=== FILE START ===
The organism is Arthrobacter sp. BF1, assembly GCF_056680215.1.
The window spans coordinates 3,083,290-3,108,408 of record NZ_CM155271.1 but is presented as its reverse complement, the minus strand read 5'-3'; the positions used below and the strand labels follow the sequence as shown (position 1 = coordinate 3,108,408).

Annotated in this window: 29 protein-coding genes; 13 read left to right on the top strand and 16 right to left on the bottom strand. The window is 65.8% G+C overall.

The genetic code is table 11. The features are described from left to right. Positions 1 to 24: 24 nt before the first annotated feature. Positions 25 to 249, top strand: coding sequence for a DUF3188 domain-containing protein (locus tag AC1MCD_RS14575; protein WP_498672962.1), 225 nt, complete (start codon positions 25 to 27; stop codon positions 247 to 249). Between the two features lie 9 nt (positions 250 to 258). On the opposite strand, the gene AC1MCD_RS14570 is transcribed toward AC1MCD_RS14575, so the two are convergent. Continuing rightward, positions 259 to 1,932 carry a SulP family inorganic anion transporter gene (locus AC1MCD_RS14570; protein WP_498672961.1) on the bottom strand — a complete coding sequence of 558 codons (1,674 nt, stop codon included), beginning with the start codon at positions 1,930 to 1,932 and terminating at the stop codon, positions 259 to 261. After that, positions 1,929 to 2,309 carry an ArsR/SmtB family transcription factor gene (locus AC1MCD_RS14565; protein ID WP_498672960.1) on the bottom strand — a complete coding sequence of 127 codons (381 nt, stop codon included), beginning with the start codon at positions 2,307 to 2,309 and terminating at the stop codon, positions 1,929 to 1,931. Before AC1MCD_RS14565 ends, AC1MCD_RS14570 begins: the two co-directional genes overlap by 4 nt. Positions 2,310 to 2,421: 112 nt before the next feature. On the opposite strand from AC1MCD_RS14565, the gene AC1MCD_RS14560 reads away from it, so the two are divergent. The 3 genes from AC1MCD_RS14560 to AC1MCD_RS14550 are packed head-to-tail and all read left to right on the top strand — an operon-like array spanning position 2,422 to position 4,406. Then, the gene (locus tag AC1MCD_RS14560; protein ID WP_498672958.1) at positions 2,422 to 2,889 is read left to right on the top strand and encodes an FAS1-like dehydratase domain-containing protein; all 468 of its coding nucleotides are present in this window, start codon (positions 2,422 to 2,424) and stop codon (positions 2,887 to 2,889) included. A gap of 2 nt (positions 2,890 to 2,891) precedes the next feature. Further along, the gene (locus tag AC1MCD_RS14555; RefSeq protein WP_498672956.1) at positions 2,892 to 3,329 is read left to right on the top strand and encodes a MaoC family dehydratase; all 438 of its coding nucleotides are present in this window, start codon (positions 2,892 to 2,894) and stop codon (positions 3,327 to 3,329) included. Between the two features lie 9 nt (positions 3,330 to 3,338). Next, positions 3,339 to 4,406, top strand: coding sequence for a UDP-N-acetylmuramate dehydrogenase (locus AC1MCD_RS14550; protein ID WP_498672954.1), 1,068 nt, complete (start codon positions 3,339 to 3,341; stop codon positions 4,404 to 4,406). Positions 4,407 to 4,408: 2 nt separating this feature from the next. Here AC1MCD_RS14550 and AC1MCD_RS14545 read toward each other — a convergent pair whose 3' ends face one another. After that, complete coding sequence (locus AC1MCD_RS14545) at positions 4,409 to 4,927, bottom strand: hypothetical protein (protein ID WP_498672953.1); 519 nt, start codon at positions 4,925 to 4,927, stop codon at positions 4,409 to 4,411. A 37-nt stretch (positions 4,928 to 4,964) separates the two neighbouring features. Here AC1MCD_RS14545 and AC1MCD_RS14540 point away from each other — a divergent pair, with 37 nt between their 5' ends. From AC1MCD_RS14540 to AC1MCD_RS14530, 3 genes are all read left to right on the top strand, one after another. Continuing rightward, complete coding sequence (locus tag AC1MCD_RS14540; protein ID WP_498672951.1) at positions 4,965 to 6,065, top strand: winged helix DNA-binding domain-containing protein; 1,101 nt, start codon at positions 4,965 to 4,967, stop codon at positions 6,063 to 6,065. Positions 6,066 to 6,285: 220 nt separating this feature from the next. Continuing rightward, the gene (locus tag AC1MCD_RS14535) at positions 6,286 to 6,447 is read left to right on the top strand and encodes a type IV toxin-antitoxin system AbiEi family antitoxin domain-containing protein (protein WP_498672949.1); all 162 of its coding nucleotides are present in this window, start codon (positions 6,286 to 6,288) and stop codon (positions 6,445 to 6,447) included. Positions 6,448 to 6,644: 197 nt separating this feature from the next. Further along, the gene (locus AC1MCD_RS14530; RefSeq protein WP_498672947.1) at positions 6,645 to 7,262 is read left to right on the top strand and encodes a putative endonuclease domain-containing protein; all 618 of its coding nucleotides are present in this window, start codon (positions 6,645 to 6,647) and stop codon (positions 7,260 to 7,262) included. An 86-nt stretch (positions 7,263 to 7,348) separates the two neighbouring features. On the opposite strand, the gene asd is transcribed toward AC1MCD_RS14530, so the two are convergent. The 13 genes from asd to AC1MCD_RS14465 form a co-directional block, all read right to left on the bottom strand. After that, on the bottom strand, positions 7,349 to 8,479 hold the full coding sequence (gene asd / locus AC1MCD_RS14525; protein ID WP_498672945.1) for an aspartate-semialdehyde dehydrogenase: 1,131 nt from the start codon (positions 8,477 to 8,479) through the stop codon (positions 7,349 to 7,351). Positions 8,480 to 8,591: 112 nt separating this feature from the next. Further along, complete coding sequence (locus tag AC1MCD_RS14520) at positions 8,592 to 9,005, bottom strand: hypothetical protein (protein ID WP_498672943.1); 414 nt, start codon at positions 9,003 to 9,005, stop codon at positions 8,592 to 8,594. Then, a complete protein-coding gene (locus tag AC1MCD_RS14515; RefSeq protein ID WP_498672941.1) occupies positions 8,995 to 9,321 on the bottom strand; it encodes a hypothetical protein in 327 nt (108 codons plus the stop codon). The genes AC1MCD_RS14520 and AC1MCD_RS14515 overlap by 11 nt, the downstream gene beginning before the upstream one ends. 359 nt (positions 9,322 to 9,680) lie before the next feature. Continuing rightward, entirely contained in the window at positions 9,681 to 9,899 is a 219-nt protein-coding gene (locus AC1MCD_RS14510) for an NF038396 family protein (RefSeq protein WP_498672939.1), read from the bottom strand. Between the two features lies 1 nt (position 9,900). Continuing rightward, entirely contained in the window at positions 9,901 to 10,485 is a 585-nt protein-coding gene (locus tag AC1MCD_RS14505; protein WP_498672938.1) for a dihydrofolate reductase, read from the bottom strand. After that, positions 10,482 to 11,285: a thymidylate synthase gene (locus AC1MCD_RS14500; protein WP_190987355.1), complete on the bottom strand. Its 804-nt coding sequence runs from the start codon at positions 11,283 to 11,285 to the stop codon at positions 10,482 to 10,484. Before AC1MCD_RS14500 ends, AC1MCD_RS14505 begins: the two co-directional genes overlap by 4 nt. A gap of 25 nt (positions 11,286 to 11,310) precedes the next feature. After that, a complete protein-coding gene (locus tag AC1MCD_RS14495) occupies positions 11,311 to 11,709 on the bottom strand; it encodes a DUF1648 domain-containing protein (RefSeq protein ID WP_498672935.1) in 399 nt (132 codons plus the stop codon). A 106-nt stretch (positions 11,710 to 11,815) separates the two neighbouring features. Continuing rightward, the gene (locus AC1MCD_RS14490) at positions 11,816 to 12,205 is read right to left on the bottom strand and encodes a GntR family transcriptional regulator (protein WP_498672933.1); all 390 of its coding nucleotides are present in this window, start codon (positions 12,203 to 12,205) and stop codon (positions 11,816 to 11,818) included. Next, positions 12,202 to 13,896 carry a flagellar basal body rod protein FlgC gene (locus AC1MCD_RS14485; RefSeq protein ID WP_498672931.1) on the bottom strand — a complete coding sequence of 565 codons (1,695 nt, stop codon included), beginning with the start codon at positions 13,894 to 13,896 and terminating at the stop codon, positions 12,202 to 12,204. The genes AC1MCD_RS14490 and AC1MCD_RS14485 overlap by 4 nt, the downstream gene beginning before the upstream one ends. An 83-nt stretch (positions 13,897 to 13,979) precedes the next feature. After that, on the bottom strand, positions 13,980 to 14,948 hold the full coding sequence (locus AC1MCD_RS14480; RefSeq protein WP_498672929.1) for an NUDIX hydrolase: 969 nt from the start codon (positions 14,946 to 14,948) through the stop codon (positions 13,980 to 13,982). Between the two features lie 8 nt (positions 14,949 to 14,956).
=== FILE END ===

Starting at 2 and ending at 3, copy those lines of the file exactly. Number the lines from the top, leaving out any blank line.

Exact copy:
The window spans coordinates 3,083,290-3,108,408 of record NZ_CM155271.1 but is presented as its reverse complement, the minus strand read 5'-3'; the positions used below and the strand labels follow the sequence as shown (position 1 = coordinate 3,108,408).

Annotated in this window: 29 protein-coding genes; 13 read left to right on the top strand and 16 right to left on the bottom strand. The window is 65.8% G+C overall.